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July 27, 2021



Czech daycare club helps Romani parents who can't afford preschool

Ústí nad Labem, 6.11.2014 1:20, (ROMEA)

News server Aktuálně.cz reports that the People in Need organization is in the second year of running a children's daycare group at the Mojžíř housing estate in Ústí nad Labem, serving Romani children. Approximately 10 preschoolers between the ages of three and five attend the group daily.  

More children than that wouldn't even fit in the small space of the apartment where they gather. Most of them come from impoverished Romani families in the neighborhood.

Their coexistence with other residents is not ideal. "One lady went to the town hall to complain about our group for so long that they raised our rent. Before that we paid half as much," says Vít Kučera, who leads the group.  

"They come here because their parents cannot afford a regular preschool," he explains. Even when a preschool forgives tuition, it would still cost parents CZK 1 000 per month for a child to attend, fees that cover the cost of meals and tickets to a wide variety of events.

Most of the people living at Mojžíř are on welfare. Even parents  who might be able to afford preschool do not trust the regular nursery schools.  

Recently rumors were being spread that a local preschool was beating the children in its care and shutting them up in the cellar. The children's club, located off of the entrance to one of the apartment buildings on the estate, is a different kind of opportunity.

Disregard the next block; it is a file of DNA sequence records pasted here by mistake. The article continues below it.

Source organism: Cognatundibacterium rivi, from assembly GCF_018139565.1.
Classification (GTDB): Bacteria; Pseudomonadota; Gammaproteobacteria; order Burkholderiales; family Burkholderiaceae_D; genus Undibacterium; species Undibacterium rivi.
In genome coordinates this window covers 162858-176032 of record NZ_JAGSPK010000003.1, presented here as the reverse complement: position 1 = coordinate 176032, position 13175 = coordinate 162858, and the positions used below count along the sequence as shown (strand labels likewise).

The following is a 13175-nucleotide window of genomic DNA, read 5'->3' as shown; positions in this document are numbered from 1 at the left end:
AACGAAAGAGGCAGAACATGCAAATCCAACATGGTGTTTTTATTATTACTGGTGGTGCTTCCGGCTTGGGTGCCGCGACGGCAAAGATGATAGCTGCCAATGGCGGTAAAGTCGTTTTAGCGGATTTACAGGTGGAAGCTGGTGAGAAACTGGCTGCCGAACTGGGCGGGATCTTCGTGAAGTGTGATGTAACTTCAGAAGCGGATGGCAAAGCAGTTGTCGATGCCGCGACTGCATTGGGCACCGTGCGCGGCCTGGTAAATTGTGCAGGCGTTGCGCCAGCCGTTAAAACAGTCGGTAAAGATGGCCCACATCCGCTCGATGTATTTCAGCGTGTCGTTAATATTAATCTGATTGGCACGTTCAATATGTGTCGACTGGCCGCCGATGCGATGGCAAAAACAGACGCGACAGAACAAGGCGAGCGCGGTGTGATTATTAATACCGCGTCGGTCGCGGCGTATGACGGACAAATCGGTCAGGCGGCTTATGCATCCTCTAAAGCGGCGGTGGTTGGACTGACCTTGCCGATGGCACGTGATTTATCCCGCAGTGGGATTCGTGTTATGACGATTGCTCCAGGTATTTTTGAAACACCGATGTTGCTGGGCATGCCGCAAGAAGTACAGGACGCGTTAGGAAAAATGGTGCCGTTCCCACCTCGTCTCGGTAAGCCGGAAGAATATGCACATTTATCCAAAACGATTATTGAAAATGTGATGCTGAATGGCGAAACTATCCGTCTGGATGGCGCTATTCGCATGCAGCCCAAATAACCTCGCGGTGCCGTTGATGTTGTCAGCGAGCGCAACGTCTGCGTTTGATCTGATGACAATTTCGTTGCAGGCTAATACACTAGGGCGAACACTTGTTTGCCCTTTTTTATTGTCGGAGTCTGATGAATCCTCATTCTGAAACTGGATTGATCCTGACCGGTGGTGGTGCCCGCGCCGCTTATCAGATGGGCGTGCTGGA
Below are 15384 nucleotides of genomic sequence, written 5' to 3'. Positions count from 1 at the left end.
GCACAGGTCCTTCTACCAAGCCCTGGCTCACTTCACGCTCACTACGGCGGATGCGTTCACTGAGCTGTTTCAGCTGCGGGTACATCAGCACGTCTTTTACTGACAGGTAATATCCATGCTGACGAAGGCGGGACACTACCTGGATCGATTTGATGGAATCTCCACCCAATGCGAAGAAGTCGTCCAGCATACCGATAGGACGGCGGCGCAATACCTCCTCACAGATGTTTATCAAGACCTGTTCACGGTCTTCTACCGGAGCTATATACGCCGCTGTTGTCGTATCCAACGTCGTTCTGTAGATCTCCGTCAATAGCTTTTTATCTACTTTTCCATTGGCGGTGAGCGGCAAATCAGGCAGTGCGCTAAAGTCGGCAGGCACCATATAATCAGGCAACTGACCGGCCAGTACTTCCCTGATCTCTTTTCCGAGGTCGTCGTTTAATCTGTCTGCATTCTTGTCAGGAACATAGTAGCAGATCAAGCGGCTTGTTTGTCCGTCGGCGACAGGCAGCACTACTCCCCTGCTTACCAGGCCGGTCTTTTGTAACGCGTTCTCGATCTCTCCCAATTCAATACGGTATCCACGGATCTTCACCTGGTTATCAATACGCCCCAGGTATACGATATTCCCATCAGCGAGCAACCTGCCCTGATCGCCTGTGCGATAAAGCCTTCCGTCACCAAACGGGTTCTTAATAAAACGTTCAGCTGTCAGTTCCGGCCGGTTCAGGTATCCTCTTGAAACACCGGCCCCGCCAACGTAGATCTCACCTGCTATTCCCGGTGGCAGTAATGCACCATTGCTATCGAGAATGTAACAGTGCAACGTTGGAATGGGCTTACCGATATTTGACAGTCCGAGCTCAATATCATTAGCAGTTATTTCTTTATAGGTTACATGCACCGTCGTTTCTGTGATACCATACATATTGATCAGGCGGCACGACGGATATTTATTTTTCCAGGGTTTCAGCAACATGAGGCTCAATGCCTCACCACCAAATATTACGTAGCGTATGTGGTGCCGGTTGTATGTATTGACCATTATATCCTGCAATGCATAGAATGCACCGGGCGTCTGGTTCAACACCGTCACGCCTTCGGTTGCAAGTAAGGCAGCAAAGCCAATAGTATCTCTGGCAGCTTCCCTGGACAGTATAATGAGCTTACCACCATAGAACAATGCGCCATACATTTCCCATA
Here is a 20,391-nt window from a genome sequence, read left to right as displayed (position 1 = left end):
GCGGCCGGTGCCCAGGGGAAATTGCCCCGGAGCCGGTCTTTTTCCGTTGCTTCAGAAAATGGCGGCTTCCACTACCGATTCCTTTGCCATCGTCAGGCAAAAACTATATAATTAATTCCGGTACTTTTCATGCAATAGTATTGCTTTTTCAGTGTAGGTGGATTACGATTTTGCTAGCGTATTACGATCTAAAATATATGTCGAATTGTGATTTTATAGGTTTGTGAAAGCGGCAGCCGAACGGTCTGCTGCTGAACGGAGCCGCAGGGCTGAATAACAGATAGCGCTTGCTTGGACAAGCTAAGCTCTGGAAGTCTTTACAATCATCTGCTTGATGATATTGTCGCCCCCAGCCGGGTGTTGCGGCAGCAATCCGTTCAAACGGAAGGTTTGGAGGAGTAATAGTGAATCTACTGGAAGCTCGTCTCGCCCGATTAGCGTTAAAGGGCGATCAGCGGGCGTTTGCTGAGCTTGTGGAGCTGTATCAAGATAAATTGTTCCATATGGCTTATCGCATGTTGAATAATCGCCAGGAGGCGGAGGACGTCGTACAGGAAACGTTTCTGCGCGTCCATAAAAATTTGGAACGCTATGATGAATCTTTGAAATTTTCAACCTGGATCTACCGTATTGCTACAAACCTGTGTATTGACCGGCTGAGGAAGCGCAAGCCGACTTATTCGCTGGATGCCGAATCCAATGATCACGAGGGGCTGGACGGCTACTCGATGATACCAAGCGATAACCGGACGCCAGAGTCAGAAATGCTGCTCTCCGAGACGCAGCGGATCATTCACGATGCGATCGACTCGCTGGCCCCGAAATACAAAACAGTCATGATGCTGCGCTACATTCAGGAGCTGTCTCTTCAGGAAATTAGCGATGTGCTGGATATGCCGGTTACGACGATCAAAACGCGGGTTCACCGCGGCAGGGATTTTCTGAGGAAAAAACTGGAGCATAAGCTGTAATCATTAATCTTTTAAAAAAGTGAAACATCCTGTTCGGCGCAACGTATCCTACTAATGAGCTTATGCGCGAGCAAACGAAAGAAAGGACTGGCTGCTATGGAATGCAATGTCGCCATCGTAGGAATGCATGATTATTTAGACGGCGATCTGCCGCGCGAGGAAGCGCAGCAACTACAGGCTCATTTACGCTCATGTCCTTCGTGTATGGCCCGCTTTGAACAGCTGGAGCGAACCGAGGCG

Services are provided there for free and the tutors sometimes visit the children's families at home - for example, if there is a need to tutor an older sibling in math. "We hold events for the whole family as well - this summer we all went camping," Kučera said.    

The group leader said he had never seen so many people participate in a camping trip as he had at Mojžíř - when a child's parents participate, all of his or her siblings come along as well. The housing estate  residents are grappling with many problems - debt, housing and job struggles.

Despite this, the children's group's tutors do their best to convince Romani parents to enroll their children into a regular nursery school. The local facility reportedly has no problems with capacity.

"That's why we take them on an excursion to the preschool every week. We want the children to get used to it," Michaela, a teacher with the children's group, told Aktuálně.cz.

Aktuálně.cz, translated by Gwendolyn Albert
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